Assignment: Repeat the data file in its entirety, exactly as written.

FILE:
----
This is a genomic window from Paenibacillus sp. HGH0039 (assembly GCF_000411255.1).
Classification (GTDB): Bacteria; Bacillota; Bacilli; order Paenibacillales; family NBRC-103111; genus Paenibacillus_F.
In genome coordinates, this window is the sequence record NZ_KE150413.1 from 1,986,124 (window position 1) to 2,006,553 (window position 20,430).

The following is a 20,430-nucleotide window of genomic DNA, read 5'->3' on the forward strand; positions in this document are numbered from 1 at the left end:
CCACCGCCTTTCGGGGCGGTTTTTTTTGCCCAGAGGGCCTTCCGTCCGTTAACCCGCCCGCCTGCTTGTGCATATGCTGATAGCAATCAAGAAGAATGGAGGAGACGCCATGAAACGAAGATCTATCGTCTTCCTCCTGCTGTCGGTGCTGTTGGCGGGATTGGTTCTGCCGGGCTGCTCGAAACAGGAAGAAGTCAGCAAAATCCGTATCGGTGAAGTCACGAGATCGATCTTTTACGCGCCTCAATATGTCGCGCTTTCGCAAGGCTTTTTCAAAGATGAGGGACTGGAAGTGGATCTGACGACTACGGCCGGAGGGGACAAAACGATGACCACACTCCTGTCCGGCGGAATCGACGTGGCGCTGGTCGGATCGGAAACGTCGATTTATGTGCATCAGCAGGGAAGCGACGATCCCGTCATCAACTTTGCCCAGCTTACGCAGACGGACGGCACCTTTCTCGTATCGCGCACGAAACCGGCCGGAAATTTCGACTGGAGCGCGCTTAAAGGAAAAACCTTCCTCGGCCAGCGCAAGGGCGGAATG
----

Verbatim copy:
This is a genomic window from Paenibacillus sp. HGH0039 (assembly GCF_000411255.1).
Classification (GTDB): Bacteria; Bacillota; Bacilli; order Paenibacillales; family NBRC-103111; genus Paenibacillus_F.
In genome coordinates, this window is the sequence record NZ_KE150413.1 from 1,986,124 (window position 1) to 2,006,553 (window position 20,430).

The following is a 20,430-nucleotide window of genomic DNA, read 5'->3' on the forward strand; positions in this document are numbered from 1 at the left end:
CCACCGCCTTTCGGGGCGGTTTTTTTTGCCCAGAGGGCCTTCCGTCCGTTAACCCGCCCGCCTGCTTGTGCATATGCTGATAGCAATCAAGAAGAATGGAGGAGACGCCATGAAACGAAGATCTATCGTCTTCCTCCTGCTGTCGGTGCTGTTGGCGGGATTGGTTCTGCCGGGCTGCTCGAAACAGGAAGAAGTCAGCAAAATCCGTATCGGTGAAGTCACGAGATCGATCTTTTACGCGCCTCAATATGTCGCGCTTTCGCAAGGCTTTTTCAAAGATGAGGGACTGGAAGTGGATCTGACGACTACGGCCGGAGGGGACAAAACGATGACCACACTCCTGTCCGGCGGAATCGACGTGGCGCTGGTCGGATCGGAAACGTCGATTTATGTGCATCAGCAGGGAAGCGACGATCCCGTCATCAACTTTGCCCAGCTTACGCAGACGGACGGCACCTTTCTCGTATCGCGCACGAAACCGGCCGGAAATTTCGACTGGAGCGCGCTTAAAGGAAAAACCTTCCTCGGCCAGCGCAAGGGCGGAATG